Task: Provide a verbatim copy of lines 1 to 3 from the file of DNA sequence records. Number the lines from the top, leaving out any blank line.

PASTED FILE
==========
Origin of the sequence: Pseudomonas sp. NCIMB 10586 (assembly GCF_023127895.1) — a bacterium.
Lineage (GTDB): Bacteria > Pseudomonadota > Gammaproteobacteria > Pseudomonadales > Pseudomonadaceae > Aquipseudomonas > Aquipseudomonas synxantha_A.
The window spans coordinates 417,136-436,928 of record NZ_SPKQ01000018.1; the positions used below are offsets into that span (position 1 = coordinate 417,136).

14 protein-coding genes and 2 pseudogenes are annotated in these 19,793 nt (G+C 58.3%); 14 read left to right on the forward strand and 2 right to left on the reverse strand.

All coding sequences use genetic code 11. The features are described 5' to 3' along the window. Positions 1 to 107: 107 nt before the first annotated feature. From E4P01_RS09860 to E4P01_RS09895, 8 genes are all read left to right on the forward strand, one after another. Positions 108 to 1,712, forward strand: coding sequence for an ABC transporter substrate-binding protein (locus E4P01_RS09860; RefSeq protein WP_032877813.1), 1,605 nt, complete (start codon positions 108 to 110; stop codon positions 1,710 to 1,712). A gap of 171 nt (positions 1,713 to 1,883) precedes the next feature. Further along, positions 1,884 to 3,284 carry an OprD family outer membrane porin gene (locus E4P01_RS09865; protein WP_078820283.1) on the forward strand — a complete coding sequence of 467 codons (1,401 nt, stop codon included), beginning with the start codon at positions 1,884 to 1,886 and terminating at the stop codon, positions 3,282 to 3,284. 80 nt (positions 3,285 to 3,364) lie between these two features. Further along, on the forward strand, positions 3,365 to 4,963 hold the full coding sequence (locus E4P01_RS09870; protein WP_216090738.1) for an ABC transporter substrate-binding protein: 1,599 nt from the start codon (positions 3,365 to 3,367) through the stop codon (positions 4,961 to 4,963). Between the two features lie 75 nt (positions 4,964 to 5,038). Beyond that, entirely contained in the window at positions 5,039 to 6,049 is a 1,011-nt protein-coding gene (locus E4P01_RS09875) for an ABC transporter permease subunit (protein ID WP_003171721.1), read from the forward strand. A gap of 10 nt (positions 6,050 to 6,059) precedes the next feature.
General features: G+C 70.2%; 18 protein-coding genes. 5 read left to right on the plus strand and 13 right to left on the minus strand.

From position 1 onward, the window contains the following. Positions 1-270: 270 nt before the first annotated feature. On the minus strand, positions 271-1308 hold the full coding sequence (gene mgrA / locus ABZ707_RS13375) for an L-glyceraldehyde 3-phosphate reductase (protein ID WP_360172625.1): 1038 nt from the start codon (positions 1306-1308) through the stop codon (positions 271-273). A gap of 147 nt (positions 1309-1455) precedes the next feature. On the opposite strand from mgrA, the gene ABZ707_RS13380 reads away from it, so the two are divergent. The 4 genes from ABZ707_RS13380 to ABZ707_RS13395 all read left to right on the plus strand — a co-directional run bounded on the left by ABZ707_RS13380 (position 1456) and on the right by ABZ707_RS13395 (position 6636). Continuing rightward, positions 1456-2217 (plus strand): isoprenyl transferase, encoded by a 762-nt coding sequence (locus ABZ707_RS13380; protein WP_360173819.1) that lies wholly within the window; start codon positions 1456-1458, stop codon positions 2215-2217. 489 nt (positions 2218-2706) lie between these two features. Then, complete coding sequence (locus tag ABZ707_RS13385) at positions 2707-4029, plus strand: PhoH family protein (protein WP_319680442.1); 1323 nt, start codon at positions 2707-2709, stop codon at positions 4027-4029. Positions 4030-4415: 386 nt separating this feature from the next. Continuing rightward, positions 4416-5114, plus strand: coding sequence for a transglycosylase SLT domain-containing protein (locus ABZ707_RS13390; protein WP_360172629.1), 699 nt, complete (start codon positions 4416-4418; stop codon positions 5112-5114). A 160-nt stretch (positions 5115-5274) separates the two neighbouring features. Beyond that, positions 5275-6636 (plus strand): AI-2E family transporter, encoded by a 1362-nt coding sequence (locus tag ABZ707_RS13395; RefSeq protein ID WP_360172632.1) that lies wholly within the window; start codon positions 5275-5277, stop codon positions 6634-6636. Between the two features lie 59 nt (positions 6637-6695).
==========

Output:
Origin of the sequence: Pseudomonas sp. NCIMB 10586 (assembly GCF_023127895.1) — a bacterium.
Lineage (GTDB): Bacteria > Pseudomonadota > Gammaproteobacteria > Pseudomonadales > Pseudomonadaceae > Aquipseudomonas > Aquipseudomonas synxantha_A.
The window spans coordinates 417,136-436,928 of record NZ_SPKQ01000018.1; the positions used below are offsets into that span (position 1 = coordinate 417,136).